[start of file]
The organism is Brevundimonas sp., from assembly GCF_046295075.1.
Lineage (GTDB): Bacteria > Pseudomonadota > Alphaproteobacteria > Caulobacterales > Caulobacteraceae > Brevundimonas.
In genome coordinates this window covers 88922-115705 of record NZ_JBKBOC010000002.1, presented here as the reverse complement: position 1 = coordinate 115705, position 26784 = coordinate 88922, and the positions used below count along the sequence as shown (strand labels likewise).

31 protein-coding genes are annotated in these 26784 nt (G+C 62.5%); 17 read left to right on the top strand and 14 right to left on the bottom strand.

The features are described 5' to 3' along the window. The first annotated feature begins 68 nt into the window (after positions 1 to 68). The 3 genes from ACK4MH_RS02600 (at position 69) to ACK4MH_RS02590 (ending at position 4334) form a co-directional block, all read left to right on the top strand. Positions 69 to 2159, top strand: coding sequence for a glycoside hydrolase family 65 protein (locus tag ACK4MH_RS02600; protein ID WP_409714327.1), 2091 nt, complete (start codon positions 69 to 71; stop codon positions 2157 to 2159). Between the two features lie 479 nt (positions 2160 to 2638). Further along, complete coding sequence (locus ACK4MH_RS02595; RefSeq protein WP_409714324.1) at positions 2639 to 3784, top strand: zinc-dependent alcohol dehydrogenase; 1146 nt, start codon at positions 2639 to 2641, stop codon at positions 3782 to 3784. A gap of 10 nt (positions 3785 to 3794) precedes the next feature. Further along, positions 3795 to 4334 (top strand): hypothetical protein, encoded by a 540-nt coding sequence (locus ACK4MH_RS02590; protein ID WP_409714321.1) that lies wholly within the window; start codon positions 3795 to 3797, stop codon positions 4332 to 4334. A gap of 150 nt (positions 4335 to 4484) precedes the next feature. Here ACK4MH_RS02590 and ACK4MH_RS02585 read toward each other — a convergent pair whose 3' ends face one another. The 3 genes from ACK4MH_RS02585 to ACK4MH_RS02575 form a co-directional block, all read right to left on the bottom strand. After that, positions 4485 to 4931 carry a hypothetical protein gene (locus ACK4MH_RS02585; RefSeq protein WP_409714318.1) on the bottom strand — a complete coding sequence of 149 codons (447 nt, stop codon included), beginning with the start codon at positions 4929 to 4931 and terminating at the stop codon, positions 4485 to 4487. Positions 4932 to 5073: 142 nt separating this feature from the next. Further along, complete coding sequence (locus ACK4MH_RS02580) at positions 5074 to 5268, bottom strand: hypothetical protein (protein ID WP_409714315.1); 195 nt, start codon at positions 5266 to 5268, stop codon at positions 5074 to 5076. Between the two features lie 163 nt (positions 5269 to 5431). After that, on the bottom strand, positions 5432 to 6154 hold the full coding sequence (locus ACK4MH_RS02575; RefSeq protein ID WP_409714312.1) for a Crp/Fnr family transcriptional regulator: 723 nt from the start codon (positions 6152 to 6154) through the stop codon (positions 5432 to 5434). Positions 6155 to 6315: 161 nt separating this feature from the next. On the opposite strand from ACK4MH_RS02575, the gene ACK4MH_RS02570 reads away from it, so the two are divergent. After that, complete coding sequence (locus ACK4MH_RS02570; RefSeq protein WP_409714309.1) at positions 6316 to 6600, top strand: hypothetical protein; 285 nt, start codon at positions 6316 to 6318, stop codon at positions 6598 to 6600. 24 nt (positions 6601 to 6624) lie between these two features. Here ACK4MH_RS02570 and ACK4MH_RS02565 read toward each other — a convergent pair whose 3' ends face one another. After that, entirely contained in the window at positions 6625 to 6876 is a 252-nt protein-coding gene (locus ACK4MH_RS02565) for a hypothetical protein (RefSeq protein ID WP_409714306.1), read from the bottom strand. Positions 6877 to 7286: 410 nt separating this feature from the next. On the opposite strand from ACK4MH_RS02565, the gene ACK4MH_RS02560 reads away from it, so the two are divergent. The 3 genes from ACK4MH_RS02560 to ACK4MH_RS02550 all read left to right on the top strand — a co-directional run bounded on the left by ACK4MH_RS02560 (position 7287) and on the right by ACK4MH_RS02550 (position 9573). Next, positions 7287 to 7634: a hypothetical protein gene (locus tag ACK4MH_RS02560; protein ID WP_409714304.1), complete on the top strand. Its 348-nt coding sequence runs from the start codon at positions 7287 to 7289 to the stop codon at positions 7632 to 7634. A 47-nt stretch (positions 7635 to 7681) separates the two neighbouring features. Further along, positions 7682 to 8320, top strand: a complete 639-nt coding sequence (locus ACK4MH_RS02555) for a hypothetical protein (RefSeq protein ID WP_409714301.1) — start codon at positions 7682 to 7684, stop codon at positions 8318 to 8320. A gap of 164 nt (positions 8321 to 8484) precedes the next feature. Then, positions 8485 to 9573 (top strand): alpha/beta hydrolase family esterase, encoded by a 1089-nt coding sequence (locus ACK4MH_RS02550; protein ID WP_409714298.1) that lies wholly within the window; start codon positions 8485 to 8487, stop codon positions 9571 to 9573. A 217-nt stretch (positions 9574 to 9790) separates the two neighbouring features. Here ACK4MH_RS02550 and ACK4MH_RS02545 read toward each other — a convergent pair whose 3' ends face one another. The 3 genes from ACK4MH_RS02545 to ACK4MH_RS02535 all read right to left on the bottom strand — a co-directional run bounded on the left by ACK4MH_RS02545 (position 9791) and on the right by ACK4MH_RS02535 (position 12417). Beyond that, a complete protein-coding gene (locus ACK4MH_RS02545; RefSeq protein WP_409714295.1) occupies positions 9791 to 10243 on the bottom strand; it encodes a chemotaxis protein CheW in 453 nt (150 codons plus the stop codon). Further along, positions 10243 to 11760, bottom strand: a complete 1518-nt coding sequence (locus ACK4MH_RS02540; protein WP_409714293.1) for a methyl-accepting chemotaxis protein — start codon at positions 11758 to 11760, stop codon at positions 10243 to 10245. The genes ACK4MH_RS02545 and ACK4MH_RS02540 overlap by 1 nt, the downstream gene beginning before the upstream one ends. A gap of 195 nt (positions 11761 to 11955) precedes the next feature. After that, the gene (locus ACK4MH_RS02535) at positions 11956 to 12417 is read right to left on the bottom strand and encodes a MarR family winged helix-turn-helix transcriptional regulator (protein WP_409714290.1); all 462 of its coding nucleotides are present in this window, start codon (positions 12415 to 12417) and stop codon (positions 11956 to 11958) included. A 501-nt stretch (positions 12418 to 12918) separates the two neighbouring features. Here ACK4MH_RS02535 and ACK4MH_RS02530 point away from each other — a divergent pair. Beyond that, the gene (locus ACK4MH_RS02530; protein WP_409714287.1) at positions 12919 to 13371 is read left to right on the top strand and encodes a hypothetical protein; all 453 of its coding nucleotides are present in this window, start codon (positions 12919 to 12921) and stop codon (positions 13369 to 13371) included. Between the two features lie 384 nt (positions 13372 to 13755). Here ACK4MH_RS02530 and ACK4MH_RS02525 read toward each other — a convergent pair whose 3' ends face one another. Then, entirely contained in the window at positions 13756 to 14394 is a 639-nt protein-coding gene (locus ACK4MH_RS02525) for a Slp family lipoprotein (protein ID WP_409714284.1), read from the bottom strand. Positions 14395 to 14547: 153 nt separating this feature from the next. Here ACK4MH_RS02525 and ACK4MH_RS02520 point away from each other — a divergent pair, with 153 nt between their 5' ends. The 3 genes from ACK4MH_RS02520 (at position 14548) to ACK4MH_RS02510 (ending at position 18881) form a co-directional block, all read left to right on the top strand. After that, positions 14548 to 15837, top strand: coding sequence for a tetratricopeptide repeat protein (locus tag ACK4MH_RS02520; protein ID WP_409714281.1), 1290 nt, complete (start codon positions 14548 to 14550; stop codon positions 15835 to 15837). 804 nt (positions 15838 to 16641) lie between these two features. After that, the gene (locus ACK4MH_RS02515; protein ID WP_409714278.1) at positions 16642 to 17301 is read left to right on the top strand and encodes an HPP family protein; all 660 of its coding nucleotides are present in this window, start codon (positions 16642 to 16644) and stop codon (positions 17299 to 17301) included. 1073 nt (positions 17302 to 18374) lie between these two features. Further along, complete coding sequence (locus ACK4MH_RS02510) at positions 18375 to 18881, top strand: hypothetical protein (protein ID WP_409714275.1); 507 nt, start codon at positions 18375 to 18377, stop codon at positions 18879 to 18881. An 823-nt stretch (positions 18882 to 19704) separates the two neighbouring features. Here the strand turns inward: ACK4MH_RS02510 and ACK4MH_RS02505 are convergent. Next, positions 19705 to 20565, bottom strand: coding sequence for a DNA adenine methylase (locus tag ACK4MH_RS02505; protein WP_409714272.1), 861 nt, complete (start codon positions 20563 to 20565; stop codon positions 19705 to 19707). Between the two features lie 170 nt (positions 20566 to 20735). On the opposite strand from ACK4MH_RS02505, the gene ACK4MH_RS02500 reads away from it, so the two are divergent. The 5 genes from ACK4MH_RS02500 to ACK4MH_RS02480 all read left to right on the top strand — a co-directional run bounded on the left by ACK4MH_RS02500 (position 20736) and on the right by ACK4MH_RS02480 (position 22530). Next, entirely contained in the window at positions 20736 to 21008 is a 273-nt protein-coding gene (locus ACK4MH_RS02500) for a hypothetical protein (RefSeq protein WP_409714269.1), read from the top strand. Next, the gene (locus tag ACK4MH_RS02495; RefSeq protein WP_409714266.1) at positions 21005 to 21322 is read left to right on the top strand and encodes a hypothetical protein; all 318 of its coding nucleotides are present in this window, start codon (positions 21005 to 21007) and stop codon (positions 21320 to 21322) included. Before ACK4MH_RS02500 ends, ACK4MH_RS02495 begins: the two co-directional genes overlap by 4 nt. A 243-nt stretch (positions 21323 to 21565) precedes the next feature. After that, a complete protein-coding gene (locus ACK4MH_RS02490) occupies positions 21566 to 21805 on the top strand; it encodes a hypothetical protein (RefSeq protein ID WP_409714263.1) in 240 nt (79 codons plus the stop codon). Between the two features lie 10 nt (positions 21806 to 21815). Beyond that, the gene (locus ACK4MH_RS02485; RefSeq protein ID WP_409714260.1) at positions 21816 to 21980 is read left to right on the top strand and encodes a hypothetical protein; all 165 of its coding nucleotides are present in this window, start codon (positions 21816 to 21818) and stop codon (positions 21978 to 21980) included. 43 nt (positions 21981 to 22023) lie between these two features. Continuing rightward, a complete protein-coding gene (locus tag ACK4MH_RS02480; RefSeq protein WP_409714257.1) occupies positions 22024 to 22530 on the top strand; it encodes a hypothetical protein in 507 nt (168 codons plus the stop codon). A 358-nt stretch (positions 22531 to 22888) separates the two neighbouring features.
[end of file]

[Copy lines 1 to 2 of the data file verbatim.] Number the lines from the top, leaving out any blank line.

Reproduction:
The organism is Brevundimonas sp., from assembly GCF_046295075.1.
Lineage (GTDB): Bacteria > Pseudomonadota > Alphaproteobacteria > Caulobacterales > Caulobacteraceae > Brevundimonas.